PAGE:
Why You Need to Make it Meaningful
Technology helps us find things faster. But it doesn’t help us find out what is important and what is not.
Unless we understand what is important to us, we will always be looking and running the risk of never finding. It is rarely something that will appear to you in a flash of inspiration. My colleague Duff Watkins, a Cornerstone International associate in Sidney, Australia was writing recently on the subject of luck.
“Life is not a lottery,” he noted. “Our luck comes from the way we interact with the world and the people in it.”
Successful people prepare themselves. In both their personal and working lives, they have identified what is meaningful and they are focused in pursuing those goals. They also know that they will not attain their goals unaided.
We must recognize that, as we continue on our own individual paths, our success will be shaped by the ability to successfully interact with others.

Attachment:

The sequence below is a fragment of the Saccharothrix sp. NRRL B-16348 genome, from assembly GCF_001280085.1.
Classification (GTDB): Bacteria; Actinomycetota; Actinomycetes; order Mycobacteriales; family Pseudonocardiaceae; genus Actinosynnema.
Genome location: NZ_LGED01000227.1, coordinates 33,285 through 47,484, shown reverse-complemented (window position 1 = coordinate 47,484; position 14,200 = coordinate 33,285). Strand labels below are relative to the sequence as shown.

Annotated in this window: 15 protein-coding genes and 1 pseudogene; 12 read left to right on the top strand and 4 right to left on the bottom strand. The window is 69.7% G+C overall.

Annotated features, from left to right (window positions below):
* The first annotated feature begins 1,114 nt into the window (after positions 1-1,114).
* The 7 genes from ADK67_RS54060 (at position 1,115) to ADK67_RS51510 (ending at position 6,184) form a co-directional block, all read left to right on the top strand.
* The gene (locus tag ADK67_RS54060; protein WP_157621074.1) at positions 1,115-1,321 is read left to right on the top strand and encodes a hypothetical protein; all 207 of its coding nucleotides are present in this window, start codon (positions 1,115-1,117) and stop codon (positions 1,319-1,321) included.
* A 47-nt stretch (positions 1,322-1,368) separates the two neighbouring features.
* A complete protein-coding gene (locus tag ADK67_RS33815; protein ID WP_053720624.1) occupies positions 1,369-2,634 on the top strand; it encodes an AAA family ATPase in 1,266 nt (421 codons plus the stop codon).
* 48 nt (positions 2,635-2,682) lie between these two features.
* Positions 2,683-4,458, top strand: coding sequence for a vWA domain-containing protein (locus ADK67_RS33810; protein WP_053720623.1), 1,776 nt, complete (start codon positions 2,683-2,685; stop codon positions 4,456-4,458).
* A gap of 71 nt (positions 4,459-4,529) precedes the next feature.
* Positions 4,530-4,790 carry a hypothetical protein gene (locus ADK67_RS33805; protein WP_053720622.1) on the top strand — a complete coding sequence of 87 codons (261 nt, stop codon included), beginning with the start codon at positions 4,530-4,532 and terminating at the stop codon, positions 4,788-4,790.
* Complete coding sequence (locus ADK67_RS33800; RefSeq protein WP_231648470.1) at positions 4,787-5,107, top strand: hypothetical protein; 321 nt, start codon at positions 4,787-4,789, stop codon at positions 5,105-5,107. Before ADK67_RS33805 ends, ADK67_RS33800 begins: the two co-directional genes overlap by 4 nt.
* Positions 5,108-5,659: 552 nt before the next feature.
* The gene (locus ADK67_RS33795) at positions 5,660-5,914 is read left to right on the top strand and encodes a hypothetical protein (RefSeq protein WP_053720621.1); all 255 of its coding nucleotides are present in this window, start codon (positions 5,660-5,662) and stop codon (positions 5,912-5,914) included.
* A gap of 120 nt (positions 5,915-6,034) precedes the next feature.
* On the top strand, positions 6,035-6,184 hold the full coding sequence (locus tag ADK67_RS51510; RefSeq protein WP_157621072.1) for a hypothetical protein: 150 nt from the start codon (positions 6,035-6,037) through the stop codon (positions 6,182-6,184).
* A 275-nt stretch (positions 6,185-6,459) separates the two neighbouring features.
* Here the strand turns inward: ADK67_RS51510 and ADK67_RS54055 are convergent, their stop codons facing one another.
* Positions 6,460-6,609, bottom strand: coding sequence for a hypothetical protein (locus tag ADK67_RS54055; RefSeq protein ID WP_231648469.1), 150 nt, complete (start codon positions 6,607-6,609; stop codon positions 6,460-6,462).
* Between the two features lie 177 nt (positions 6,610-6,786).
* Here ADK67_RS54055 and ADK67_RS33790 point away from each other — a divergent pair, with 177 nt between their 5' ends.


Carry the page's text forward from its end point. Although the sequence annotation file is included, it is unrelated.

After you have identified what is important to you, and have written it down, your actions will begin taking this into account. You will also quickly recognize that the fastest way to attain your goals is with the help of others. How will you get that?
Let’s say you have just moved into a new job and you want to meet new people. Most people will think first of people who can help them. But suppose you set out to meet people that you can help. Chances are you will meet more people and be better regarded – thus meeting your own goals faster – if you make a point of trying to help others first. The same is true if you are in an active job search.
Like the ripple effect of a stone thrown into a calm pond, we have the opportunity to impact others every day. It is how we accept this and how we approach these relationships that determine what we accomplish.
Do you contribute at every opportunity? Do you help whenever you can? Do you feel positive about the success of others and support them? The saying “what goes around comes around” has become one of the most widely known and used, and not by accident.
Make your contributions meaningful, make your relationships significant, make your commitments important and deliver on them. For people who do this, their success usually takes care of itself.